This was a recommendation by the Australian Competition and Consumer Commission’s retail electricity price inquiry, and has been adopted by the Morrison government.

We must get with the Paris program

For other countries to import large volumes of low-emission products from us, we will have to accept and be seen as delivering on emissions reduction targets consistent with the Paris objectives.

Paris requires net-zero emissions by mid-century. Developed countries have to reach zero emissions before then, so their interim targets have to represent credible steps towards that conclusion.

Japan, Korea, the European Union and the United Kingdom are the natural early markets for zero-emissions steel, aluminum and other products.

China will be critically important. Indonesia and India and their neighbours in southeast and south Asia will sustain Australian exports of low-emissions products deep into the future.

An electric car being charged. Australia has good supplies of lithium, used in electric vehicle batteries.

For the European Union, reliance on Australian exports of zero-emissions products would only follow assessments that we were making acceptable contributions to the global mitigation effort.

We will not get to that place in one step, or soon.

But likely European restrictions on imports of high-carbon products, which will exempt those made with low emissions, will allow us a good shot.

Movement will come gradually, initially with public support for innovation; then suddenly, as business and government leaders realise the magnitude of the Australian opportunity, and as humanity enters the last rush to avoid being overwhelmed by the rising costs of climate change.

The pace will be governed by progress in decarbonisation globally. That will suit us, as our new strengths in the zero-carbon world grow with the retreat of the old. We have an unparalleled opportunity. We are more than capable of grabbing it.

You can listen to Ross Garnaut on this week’s episode of the Energy Insiders podcast.

Ross Garnaut conducted the 2008 and 2011 climate reviews for the Rudd and Gillard governments. His book Superpower – Australia’s Low-Carbon Opportunity, is published today by BlackInc with La Trobe University Press

Source: The Conversation. Reproduced with permission.

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  1. Pedro 10 months ago

    Saw Ross Garnaut being interviewed on ABC breakfast this morning. His arguments and suggestions were clear and easy to understand. Even for people who doubt the science of climate change, it would be difficult to argue against what Garnaut was proposing, jobs, growth and value adding to our resources sector. This is way we should be framing energy transition conversation as another RE resource and resource value adding boom. It is much more positive than getting all outraged at LNP ineptness.

  2. Alan Wilson 10 months ago

    Can we please make Ross Garnaut Prime Minister … and get rid of Moronson ….

  3. Honest Mike 10 months ago

    Great ideas Mr garnaut. Just need to get the ALP on board with reducing carbon emissions. This week , the Qld ALP celebrated the formation of a new company Cleanco and proudly declared that its progressive , unlawfully gender discriminating females would reduce carbon emissions by pumping water up hill during maximum solar producing hours. According to GHD/ARUP pumping water up hill is a Great idea to reduce carbon emissions although the question is “why hasnt the Qld ALP being pumping water up hill at wivenhoe to reduce coal burning, for the last twenty years?” the only conclusion is that the Qld ALP wants to protect the Qld coal industry by burning more coal at its power stations??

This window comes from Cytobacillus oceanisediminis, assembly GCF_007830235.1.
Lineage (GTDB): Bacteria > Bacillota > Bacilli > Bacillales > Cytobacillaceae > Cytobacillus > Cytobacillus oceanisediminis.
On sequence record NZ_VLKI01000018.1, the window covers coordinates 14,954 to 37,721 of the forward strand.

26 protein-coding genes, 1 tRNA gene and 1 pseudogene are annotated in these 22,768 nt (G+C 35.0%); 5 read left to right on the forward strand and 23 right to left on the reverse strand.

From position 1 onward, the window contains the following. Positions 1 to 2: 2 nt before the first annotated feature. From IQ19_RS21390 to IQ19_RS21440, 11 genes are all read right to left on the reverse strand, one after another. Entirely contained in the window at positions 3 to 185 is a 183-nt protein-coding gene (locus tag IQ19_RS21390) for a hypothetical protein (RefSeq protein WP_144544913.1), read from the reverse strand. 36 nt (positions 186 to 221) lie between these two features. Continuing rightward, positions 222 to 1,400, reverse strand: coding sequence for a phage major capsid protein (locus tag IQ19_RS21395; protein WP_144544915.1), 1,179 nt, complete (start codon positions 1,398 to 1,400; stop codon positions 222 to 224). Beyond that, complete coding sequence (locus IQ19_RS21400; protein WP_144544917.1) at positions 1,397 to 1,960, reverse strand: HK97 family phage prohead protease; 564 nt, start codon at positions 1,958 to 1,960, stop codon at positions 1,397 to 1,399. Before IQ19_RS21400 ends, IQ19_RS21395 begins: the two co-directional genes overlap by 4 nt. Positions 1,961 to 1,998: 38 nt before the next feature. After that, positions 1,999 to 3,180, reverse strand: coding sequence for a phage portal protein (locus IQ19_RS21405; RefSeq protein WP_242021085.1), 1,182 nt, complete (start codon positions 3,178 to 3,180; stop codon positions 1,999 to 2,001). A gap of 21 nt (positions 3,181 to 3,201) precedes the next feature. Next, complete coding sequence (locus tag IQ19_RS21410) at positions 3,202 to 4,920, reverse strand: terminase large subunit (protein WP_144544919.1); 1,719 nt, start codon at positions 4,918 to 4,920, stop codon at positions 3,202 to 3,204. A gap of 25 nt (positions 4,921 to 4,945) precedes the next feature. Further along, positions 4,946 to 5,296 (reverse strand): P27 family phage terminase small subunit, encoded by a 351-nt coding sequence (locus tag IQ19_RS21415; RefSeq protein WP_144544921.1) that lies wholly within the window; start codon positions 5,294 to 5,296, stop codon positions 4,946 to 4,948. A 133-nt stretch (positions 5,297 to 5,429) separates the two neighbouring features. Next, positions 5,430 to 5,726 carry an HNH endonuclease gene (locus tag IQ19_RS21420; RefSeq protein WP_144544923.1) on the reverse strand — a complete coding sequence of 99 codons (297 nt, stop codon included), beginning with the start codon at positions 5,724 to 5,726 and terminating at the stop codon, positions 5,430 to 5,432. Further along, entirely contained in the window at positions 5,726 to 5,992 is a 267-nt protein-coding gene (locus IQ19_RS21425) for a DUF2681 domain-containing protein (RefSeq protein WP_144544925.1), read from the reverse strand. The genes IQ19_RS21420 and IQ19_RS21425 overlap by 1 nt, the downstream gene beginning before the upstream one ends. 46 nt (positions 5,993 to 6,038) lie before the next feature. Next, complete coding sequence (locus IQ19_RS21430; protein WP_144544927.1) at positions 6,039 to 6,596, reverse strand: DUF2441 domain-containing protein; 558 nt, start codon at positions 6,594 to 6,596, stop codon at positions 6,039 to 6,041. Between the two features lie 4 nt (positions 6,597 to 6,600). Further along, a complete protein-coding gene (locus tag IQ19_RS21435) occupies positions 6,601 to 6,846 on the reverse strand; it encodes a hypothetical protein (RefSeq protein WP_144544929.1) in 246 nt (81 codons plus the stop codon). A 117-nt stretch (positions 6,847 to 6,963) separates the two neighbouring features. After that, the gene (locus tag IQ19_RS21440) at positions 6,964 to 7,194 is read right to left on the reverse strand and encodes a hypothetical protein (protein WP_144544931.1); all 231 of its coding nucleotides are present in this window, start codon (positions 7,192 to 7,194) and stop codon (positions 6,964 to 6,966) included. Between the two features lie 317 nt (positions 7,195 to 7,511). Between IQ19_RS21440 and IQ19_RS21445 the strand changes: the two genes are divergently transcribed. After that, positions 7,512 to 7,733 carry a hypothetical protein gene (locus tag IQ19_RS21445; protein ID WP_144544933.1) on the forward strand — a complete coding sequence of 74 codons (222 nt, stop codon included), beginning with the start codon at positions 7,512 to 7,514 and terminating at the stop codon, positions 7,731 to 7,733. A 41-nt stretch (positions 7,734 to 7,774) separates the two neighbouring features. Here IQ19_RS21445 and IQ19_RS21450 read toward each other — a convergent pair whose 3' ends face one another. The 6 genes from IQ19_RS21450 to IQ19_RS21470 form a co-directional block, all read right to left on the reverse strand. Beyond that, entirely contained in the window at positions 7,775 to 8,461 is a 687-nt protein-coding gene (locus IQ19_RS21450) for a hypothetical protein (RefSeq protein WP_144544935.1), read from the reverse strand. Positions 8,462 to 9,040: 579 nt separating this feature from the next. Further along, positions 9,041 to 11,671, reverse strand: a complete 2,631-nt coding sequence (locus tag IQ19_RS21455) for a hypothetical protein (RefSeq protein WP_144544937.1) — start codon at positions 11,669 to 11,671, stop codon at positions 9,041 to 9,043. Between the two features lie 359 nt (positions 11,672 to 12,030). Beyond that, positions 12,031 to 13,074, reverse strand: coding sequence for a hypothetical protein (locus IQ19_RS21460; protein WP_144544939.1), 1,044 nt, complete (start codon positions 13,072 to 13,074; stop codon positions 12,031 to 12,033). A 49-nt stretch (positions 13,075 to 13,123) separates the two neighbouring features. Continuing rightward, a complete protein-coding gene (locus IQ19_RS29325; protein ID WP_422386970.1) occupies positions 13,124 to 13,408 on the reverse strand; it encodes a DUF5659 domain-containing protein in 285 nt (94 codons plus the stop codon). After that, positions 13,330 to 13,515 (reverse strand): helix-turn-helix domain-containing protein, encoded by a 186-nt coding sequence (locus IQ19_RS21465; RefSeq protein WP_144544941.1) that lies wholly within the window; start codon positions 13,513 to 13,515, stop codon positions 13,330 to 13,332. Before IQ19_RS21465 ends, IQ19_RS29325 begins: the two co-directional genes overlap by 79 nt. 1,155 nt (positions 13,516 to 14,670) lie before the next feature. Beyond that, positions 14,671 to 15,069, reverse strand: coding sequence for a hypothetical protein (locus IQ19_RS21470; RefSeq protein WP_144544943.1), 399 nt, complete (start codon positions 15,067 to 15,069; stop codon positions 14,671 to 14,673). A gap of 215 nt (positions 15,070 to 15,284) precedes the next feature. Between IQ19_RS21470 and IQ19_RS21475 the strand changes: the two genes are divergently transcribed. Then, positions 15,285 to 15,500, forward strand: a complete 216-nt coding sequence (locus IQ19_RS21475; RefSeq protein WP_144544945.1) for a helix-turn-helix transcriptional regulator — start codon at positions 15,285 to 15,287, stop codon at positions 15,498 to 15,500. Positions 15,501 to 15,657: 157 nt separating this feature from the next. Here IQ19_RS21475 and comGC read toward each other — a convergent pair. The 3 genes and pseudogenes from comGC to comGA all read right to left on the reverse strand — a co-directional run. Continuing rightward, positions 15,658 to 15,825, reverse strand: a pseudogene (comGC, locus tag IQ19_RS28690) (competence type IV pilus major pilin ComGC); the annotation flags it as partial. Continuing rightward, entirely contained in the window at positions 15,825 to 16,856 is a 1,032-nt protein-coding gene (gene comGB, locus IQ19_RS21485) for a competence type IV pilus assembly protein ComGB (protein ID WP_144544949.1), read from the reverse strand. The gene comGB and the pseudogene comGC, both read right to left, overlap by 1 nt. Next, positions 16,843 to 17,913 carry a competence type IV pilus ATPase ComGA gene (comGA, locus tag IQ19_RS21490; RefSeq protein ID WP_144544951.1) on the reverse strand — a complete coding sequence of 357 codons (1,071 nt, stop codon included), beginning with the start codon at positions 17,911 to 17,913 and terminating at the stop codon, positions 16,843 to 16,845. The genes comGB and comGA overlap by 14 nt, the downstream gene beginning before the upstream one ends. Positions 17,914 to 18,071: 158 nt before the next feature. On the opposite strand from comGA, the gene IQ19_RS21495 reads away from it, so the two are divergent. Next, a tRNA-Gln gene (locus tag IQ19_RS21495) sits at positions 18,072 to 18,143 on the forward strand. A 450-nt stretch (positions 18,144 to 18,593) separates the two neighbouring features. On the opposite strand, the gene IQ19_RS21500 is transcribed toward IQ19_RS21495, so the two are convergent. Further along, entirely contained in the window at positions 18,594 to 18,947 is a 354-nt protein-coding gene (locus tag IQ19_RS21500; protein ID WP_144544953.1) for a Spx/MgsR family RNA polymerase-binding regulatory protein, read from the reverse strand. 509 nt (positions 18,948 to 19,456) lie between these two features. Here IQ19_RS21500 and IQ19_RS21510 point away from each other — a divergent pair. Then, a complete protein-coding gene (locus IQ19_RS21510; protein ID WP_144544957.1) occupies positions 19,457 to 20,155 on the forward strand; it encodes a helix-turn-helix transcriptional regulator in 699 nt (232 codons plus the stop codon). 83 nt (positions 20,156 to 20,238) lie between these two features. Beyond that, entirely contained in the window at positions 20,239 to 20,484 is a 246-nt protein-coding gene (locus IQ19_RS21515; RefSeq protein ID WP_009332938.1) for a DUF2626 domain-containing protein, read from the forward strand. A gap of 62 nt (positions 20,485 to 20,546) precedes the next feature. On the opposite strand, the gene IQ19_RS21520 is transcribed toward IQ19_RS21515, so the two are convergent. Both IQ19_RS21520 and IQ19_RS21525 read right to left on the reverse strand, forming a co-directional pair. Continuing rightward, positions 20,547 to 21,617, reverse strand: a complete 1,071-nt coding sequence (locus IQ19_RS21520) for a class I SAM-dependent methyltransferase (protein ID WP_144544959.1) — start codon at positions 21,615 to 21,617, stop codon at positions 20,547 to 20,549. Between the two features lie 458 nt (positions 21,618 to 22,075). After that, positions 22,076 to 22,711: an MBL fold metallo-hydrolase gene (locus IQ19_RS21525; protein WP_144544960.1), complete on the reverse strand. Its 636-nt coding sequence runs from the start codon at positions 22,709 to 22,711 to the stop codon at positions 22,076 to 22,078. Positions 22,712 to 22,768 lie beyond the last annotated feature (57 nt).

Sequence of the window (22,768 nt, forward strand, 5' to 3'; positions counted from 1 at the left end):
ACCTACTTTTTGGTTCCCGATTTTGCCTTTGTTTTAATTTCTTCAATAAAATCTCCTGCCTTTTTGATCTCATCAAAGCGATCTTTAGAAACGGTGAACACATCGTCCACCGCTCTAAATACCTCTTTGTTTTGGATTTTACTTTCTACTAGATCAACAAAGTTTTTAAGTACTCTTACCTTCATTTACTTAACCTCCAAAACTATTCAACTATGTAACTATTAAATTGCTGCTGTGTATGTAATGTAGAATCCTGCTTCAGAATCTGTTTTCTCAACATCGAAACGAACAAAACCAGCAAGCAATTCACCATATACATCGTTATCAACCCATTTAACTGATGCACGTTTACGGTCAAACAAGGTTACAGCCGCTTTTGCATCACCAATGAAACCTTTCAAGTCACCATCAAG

About 7 years ago , I contacted some public servants in the Campbell Newman administration , about the virtues of energy storage and specifically, renewable hydrogen. the Newman government had just been elected and was somewhat supportive. at the time the Newman government, didnt seem to understand the importance of economic growth for political success (perhaps Mr Quirk forgot to mention it?) and was struggling to manage the response from Ergon/energex who expressed their appreciation for the idea of green hydrogen and proudly declared their intention as a public service to purchase electrolysers, and form a new business unit…. At this point, I realised that the technical challenges to reducing carbon emissions are almost non existent and that there was a brick wall in overcoming the Qld ALP’s legacy of 15years of unionism/socialism in the electricity industry.

    Ideas are the seeds of intellectual property. Intellectual property is a key ingredient to supporting innovation and competitive advantage. competitive advantage is required for private enterprise to respond to the problem at hand

    I mean , private enterprise is important to reducing carbon emissions, isn’t it? Shouldn’t we be encouraging our inspired leaders to raise capital, canvas customers and seek competitive advantage from innovation, to solve the Planets problem of choking on carbon emissions? or should we wait for the union protected public service to respond?

    • Glynn Palmer 10 months ago

      Honest Mike, I commend your attempt to advise the Newman government to make an investment in hydrogen. But 7 years ago, I suspect it would have been converted from coal and powered by coal, like the trial in Vic.

      The reality is that the Qld state and federal LNP are devising ways to slow the transition from coal to renewables. Qld LNP leader Ms Frecklington was not impressed by the extra jobs generated by the Coopers Gap wind farm project, saying Labor was pursuing renewables at the expense of the mining sector. “It is obvious that the government is only prepared to support green jobs ahead of other Queenslanders,” she told reporters in Brisbane. Federal Qld based LNP politicians Canavan, Christianson, O’Dowd etc. are advocating new coal generation. Energy and Emissions Reduction Minister Taylor has announced that there is already too much renewables in the grid and the replacement of Liddell should be “like for like” or extension.